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l. Worldviews and Objective Reality

Worldviews and Objective Reality

Most philosophers subscribe to the correspondence theory of truth. This theory holds that there is a world external to individual human beings and that it is accessible to us. We create internal representations of this world which are deemed to be true when they correspond with it. In other words, there is an objective reality external to us, and we form beliefs about it which may or may not be true. Some philosophers have expressed doubts about objective reality, but very few would be willing to put it to the test with their lives or wellbeing.

Each of us holds a personal worldview. This is a set of beliefs about the external world which influence our perspective, values, and actions. It is established in our childhood and youth, and is received mainly from others via upbringing and culture. However, as we age, we gain ever greater personal experience through contact with reality and with other worldviews. This can challenge our own worldview and, in response, we either modify it or adopt strategies to avoid doing so.

Unfortunately, objective truth is surprisingly difficult to know. In practice, most of our beliefs lie at intermediate points on a scale from certainly true to certainly false. Our level of confidence in a belief can be assessed by asking ourselves how “comfortable” we are to make decisions assuming it to be true. “Comfort” is the absence of fear, grief, and other negative emotions. This means that the more confident we are in a belief, the fewer negative emotions we will experience when making decisions based upon it. The implication is, of course, that to improve our overall emotional state we will seek certainty in our beliefs. However, how we go about this varies from individual to individual.

We may seek certainty by defending our worldview. There are many reasons for this: changes require effort; can cause confusion and psychological difficulties; or may alienate us from our family, friends, or society. Defensive strategies include forgetting, altering, or belittling any contradictory information, rationalisation, being selective about our social contacts, etc. Thus, our worldview tends to have an inertia, and often only changes when it can no longer be defended.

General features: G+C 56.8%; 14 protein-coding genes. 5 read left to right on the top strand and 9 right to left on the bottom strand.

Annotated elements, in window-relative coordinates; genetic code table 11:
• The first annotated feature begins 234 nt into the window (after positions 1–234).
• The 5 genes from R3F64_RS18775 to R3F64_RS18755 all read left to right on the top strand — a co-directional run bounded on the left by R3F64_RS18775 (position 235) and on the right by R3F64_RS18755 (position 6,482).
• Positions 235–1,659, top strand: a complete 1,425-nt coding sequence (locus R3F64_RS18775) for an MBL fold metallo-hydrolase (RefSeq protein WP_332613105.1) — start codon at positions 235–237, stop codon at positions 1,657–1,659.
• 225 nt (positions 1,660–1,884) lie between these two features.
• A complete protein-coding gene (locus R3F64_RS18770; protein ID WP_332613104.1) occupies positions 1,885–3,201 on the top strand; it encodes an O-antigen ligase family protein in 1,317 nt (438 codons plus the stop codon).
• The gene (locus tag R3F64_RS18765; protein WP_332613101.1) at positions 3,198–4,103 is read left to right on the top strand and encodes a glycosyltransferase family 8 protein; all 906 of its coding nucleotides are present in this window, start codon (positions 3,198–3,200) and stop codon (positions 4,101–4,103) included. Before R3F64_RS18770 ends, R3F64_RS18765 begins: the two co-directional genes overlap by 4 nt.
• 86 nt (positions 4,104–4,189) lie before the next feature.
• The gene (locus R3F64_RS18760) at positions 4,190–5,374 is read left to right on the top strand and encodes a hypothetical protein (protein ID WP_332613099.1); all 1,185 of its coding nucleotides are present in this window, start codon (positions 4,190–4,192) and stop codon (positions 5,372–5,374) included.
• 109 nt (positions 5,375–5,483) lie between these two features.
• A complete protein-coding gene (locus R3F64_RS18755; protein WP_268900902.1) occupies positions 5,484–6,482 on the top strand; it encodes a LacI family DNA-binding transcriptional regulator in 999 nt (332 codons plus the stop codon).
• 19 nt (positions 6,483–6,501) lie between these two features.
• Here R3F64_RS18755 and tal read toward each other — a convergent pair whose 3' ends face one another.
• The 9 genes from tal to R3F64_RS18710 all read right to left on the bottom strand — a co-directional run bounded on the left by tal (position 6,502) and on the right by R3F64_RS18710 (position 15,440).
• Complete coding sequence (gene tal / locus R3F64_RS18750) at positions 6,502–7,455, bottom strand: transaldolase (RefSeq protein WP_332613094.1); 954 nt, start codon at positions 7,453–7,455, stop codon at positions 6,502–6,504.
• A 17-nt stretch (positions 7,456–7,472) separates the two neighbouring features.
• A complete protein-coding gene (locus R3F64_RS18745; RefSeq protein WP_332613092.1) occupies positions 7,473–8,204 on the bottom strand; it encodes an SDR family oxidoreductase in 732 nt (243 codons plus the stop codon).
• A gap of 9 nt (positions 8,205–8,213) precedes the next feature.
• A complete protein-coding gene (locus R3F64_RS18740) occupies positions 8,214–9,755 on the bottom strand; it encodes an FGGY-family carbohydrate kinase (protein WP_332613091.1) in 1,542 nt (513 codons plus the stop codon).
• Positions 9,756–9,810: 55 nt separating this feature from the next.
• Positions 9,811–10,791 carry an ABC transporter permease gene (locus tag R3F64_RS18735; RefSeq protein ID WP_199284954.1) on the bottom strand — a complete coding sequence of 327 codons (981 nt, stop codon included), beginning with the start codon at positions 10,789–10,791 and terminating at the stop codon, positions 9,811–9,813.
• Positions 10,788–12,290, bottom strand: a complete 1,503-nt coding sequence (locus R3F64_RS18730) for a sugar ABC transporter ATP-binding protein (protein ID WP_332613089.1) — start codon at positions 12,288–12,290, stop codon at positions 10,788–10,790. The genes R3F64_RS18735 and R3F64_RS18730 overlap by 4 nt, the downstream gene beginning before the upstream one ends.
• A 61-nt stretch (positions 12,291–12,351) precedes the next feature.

There are, however, significant benefits to be had from a worldview which corresponds with objective reality. Firstly, the closer it is to reality, the better we can predict events. This, in turn, helps us to survive, prosper and procreate. Secondly, the closer our worldview is to reality, the fewer the inconsistencies that arise when we interact with the world. This, in turn, means less effort in defending or adapting it, less confusion, less distress, and a lower likelihood of mental ill health. On the other hand, cultural and peer group pressures attach to particular worldviews. The closer our own is to that of others, the fewer the inconsistencies that arise when faced with their opinions and expectations. So, the less effort we must put into defending or adapting it.  Thus, even when we are very confident in a truth, we may find difficulty in continuing to hold it.

Except in the simplest of cases, total certainty is impossible. However, some beliefs can be judged more likely true than false, or vice versa. This depends on personal experience, supporting or refuting evidence, our confidence in its source, and consistency with other information judged more likely true than false.

Looking at these in more detail:

  1. Personal experience includes day-to-day experiences as well as scientific procedures such as repeatable experiments, etc. We perceive the external world with our senses and though these are fallible, they provide us with our most reliable source of information.
  2. The universe is consistent and does not contradict itself. So, if two beliefs do contradict one another, then one must be false. It is possible for two falsehoods to be consistent with one another, but as the number of falsehoods grows so too does the likelihood of inconsistencies. The greater the body of consistent information, therefore, the more likely it is to be true.
  3. Supporting evidence is any information that is consistent with a belief. Refuting evidence is any information which contradicts it. However, it can be unclear whether our original belief or the contradictory information is false. Much depends on our confidence in the source, but to add to the complexity, this itself is a belief.

In my next post, I will describe the risks and benefits of interacting with the worldviews of others.

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